Aneutronic Fusion

Nuclear energy has the potential to be weapons and radioactive waste free, but that depends on what process you use. Your choices are:

The ideal choice is aneutronic fusion. (A new...what?) "A" means "without"; "a-neutronic" means without neutrons as a byproduct. What is it about neutrons that makes such a difference? (And what's the catch?)

Fission and the trouble with Neutrons

When most people think of nuclear energy, they think of fission. With fission, a neutron splits a large atom into smaller ones, releasing more neutrons for a chain reaction. Control rods are required to soak up extra neutrons to avoid meltdown.

Neutrons make things Radioactive.: The fuel is radioactive, and the byproducts are radioactive. Neutrons change the nature of things they slam into, making them radioactive.
Then there's the (cough, cough) proliferation problem.
The Result: Steam
The Neutrons in fission generate heat. Heat turns water into steam, to spin a turbine. This generates electricity. So, nuclear power is fuel for an 18th century steam technology.
Note: A bit of perspective here, radiation isn' t as horrible as you might think. Problems with green house gases and the deadly effects of coal and fossil fuels can make the risks of radiation downright attractive. But they don't get rid of the proliferation problem. Advances in fission (i.e. Terrapower and LiFTr) may address some of these issues to some extent. We continue to watch their development. But even if they solve the radioactivity and proliferation problem - fission will still be producing heat for a glorified steam engine. So inefficient. So 18th century.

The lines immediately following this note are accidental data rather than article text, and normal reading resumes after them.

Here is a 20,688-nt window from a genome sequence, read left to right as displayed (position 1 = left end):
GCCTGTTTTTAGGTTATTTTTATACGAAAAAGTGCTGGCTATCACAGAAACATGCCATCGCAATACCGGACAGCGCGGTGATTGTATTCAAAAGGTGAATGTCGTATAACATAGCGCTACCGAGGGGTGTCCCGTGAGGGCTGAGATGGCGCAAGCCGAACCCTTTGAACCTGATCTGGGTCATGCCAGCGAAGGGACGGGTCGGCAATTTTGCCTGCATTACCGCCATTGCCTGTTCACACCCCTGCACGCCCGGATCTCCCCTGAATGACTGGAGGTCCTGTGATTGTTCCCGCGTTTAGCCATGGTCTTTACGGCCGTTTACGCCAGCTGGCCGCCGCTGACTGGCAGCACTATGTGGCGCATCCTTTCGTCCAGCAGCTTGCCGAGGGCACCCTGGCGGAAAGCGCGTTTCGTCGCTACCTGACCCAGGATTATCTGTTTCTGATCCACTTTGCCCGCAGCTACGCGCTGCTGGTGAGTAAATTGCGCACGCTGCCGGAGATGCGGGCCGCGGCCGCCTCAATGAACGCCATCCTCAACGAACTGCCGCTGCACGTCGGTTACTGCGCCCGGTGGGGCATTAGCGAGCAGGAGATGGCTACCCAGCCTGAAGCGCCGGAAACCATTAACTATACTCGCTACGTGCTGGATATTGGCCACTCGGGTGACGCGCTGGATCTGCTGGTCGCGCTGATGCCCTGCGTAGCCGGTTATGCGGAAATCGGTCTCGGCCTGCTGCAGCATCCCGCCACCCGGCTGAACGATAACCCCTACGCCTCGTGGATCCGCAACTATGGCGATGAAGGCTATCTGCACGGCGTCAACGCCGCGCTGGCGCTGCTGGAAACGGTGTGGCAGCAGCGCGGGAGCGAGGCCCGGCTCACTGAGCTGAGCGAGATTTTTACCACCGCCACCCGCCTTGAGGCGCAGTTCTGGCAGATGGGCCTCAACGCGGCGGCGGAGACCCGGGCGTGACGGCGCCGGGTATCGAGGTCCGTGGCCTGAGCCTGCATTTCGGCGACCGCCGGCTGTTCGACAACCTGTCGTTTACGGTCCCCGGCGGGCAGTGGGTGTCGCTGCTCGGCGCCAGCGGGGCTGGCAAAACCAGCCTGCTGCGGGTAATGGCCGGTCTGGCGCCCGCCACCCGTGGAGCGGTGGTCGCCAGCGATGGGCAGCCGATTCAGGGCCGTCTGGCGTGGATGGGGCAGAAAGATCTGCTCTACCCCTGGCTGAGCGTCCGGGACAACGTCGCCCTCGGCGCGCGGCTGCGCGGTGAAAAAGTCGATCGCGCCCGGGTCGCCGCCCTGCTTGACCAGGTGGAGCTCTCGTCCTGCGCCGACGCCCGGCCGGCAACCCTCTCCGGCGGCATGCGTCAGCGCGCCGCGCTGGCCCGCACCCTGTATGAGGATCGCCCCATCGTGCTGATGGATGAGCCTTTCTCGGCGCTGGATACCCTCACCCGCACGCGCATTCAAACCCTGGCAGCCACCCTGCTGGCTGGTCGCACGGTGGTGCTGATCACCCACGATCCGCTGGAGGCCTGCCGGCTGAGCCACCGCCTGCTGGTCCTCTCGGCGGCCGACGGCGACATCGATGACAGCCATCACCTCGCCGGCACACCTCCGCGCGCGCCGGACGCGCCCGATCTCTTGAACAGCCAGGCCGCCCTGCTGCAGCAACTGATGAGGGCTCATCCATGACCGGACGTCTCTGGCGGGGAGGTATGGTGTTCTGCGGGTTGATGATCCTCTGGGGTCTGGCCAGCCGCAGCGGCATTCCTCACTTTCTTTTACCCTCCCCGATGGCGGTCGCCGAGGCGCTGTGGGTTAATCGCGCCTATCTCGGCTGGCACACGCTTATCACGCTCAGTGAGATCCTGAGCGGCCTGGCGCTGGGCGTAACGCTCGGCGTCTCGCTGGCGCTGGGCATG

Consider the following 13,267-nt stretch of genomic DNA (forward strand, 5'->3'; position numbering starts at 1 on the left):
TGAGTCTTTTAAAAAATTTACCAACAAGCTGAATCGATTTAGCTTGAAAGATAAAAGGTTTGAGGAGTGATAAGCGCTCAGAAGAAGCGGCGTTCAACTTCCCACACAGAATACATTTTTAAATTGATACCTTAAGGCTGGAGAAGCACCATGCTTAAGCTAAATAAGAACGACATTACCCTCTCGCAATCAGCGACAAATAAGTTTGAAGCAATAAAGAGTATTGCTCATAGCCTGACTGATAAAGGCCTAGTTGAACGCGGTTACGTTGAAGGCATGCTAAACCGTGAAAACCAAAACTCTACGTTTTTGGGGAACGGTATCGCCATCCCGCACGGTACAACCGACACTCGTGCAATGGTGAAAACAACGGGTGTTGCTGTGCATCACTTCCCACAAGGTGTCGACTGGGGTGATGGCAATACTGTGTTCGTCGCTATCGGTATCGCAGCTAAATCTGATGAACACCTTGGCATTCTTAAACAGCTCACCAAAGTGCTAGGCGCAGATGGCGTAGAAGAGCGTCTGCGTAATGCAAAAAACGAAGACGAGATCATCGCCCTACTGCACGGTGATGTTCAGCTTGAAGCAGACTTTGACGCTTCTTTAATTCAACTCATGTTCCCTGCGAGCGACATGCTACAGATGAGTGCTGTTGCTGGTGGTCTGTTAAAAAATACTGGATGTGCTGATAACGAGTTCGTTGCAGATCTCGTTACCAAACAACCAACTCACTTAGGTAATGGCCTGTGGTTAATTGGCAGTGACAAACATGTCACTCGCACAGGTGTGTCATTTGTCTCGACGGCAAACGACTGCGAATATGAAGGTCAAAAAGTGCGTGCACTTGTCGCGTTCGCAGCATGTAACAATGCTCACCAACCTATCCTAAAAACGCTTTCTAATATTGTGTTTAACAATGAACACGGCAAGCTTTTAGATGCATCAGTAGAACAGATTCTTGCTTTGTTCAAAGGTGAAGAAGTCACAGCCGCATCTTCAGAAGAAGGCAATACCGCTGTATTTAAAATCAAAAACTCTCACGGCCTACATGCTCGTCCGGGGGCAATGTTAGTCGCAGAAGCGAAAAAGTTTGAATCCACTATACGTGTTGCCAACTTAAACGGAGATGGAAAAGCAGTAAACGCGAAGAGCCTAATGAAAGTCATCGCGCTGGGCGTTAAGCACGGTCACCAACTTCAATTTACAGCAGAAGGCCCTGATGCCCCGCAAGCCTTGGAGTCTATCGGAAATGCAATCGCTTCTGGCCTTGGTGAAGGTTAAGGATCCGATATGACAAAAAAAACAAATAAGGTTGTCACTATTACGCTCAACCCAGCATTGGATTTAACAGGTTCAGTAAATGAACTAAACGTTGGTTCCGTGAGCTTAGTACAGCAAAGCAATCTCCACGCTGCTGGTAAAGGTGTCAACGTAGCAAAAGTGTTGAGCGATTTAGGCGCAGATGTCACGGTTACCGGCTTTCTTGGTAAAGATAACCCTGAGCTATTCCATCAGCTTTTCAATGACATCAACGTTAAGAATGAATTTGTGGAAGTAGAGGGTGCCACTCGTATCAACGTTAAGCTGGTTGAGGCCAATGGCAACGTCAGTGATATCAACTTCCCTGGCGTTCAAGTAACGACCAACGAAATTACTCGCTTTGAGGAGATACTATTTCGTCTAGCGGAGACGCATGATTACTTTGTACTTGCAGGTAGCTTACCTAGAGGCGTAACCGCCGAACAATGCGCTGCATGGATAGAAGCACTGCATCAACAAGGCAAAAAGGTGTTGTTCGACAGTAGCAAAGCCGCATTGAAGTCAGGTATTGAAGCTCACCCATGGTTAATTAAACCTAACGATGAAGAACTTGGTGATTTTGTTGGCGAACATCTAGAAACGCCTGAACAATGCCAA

Conventional (neutronic) fusion - DT

Nuclear FUSION has the potential to generate power without the radioactive waste of nuclear fission, but that depends on which atoms you decide to fuse. Conventional fusion approaches work with deuterium and tritium, while aneutronic fusion works with other fuels. When deuterium and tritium fuse, they yield an alpha particle and a neutron.
Deuterium is Hydrogen (a proton) with an extra neutron.
Tritium is hydrogen with two extra neutrons. It doesn't occur in nature. It's rare, super expensive, radioactive and has proliferation dangers. A key challenge of neutronic fusion is how to breed tritium.
Deuterium Tritium fusion
Neutronic Fusion
When deuterium nuclei fuse with tritium, they form an alpha particle (harmless Helium ion) and a neutron. Yes, that pesky neutron. The radioactive waste from fusion is less than fission, and shorter lived. But it is not eliminated.